Note: In preparation for the results announcement by DonorsChoose, this series is meant to carve up different issues raised by my work on the DonorsChoose Data and address them directly and more fully. You can find the original announcement and report at Predicting Success on DonorsChoose.org.
In the report, I argue that donors choose what they perceive to be the most deserving projects. I explicated this a little in my first supplement, but want to refocus on it here to talk about what deservingness may be and how we might be able to reflect on exactly what deservingness should be. First though, I dispel the idea of interpreting the data as a straight-forward measure of deservingness.
I found a number of categories that negatively affect the probability of success. For example, suburban and rural schools, and projects for non-high school students are less likely to reach project completion. This does not necessarily mean that donors perceive urban high schools as more deserving. It may be due to the fact that donors are more likely to be parents of urban high school children donating to their child’s school. From the data provided by DonorsChoose, this hypothesis is untestable. Thus, my talking about the findings in terms of deservingness is based on an informed, but not fully justified assumption that the findings do in fact, to some extent, come from donor’s notions of deservingness. Essentially, in light of the fact that there are alternative explanations of the findings, I still believe that some donors see urban high schools as more deserving.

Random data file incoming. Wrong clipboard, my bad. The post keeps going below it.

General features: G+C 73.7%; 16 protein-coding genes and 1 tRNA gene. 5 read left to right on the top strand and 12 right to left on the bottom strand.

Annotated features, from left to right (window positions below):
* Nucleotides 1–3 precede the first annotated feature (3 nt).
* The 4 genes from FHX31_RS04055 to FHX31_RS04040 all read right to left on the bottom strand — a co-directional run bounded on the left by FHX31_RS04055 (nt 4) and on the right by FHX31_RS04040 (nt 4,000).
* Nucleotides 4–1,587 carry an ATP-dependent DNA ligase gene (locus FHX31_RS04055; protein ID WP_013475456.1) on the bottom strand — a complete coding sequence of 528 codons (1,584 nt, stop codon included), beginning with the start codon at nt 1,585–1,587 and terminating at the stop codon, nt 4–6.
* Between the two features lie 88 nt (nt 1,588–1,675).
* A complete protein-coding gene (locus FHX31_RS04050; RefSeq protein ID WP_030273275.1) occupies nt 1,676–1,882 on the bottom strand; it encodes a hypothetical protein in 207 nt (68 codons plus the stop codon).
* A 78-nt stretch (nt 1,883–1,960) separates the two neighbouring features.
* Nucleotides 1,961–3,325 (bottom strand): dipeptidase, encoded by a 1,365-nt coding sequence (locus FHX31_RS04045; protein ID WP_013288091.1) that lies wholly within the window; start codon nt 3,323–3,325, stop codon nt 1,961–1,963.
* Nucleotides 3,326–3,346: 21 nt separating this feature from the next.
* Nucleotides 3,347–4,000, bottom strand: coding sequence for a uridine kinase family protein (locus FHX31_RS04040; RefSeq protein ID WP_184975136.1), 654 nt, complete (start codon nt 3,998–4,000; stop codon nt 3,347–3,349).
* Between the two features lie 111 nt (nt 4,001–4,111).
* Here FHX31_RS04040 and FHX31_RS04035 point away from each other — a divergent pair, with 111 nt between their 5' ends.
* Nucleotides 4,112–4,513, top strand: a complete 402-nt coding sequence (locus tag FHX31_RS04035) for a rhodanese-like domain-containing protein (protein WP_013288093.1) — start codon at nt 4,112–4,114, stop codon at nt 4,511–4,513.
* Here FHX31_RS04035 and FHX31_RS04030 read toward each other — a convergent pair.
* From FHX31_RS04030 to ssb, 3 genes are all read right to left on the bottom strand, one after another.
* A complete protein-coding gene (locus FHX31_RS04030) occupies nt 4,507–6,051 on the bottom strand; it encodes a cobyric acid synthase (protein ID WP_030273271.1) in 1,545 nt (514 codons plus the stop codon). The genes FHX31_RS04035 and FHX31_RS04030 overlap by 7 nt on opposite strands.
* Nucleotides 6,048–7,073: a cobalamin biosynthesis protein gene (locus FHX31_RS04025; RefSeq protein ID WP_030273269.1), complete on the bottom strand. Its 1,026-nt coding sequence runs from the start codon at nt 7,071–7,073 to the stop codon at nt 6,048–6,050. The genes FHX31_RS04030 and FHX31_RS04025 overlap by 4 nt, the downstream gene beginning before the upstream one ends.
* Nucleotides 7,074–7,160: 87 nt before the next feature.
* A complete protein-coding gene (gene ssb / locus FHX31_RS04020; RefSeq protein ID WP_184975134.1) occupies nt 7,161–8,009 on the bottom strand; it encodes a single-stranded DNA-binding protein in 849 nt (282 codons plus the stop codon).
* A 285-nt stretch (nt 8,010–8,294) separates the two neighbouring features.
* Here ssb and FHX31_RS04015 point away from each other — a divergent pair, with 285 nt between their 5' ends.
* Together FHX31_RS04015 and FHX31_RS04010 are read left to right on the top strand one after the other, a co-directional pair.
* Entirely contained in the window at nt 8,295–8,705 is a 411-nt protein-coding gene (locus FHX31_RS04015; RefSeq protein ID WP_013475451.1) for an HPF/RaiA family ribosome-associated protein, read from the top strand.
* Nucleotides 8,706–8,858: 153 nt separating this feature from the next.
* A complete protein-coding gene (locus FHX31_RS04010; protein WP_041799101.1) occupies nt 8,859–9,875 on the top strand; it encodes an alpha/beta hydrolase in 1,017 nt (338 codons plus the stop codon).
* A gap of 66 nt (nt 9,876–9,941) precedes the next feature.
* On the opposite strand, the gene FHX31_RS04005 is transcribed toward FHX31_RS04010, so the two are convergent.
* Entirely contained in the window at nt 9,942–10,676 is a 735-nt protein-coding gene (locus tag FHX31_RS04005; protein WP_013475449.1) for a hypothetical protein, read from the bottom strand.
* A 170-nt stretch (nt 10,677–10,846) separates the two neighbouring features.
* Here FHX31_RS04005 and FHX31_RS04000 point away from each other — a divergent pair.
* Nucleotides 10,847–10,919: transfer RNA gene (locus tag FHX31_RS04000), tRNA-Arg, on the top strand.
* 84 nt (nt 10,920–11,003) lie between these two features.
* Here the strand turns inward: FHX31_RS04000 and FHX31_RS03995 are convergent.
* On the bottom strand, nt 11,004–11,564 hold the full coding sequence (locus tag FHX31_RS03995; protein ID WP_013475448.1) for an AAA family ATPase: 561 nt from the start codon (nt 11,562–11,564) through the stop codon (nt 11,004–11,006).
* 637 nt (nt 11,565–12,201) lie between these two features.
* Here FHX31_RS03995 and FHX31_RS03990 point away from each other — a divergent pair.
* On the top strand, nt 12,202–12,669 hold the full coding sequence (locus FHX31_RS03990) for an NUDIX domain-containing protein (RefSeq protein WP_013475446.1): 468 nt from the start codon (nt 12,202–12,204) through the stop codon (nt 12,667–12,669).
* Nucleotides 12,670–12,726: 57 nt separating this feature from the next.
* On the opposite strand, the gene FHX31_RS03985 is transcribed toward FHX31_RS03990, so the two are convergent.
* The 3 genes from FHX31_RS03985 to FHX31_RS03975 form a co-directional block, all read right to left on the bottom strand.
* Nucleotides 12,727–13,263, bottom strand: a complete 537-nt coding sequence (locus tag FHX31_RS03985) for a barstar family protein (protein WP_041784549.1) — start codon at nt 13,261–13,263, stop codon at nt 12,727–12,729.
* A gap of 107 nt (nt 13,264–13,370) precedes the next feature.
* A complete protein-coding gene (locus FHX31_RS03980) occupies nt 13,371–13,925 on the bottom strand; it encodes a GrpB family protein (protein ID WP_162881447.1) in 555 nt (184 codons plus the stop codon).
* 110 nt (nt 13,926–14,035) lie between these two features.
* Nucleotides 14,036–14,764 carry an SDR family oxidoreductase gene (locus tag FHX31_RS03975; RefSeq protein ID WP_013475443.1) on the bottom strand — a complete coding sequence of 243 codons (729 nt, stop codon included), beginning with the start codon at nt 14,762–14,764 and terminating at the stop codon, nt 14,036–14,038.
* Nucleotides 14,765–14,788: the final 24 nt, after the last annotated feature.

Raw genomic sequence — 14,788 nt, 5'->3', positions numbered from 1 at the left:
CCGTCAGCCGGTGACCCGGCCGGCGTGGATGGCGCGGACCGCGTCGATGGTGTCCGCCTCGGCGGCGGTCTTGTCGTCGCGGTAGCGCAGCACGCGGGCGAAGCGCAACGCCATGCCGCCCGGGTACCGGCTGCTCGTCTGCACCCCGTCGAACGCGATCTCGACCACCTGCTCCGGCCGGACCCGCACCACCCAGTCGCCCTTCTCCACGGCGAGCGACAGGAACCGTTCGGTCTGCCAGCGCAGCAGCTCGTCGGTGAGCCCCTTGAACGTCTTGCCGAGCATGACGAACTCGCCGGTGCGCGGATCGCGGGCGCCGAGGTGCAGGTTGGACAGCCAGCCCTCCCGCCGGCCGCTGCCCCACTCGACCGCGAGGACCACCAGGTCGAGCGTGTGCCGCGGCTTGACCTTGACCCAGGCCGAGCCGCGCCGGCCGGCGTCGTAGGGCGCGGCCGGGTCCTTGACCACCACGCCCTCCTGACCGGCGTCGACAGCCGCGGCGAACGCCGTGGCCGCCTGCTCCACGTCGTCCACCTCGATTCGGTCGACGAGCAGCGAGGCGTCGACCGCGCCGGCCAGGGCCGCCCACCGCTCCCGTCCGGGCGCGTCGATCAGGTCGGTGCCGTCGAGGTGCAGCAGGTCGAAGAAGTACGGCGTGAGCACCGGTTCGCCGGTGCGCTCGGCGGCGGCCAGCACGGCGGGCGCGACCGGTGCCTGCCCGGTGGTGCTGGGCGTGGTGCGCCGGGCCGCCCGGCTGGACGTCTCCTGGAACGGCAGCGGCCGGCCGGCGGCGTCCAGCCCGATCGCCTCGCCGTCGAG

The findings of the report allow us to ask ourselves who is more deserving. Obviously, the effect of gender, urban/suburban/rural, and subject area are fertile grounds for discussion. Gender presents a unique challenge, first and foremost, because there is a real question of whether or not donor’s consciously see male teachers as more deserving. While there is plenty of literature on the glass escalator effect for men in typically female dominated workplaces, whether or not this applies to DonorsChoose is not testable with the data. It could be that male teachers write different types of essays that donors find more persuasive or ask for different types of resources within given categories. In essence, the gender variable could be capturing the effect of something else that I didn’t take into account. This becomes less likely the more, other variables I control for (and I controlled for a lot of them). Given the previous research on this issue and the number of controls I introduced, I am inclined to believe that the gender effect is actually attributable to a gender bias. The question then is, is that okay? Are we comfortable with the idea that male teachers are more deserving than their female counterparts? I would say not. How could we fix that? I’ll elaborate that in the next supplement on strategies for correcting valuations in the DonorsChoose market.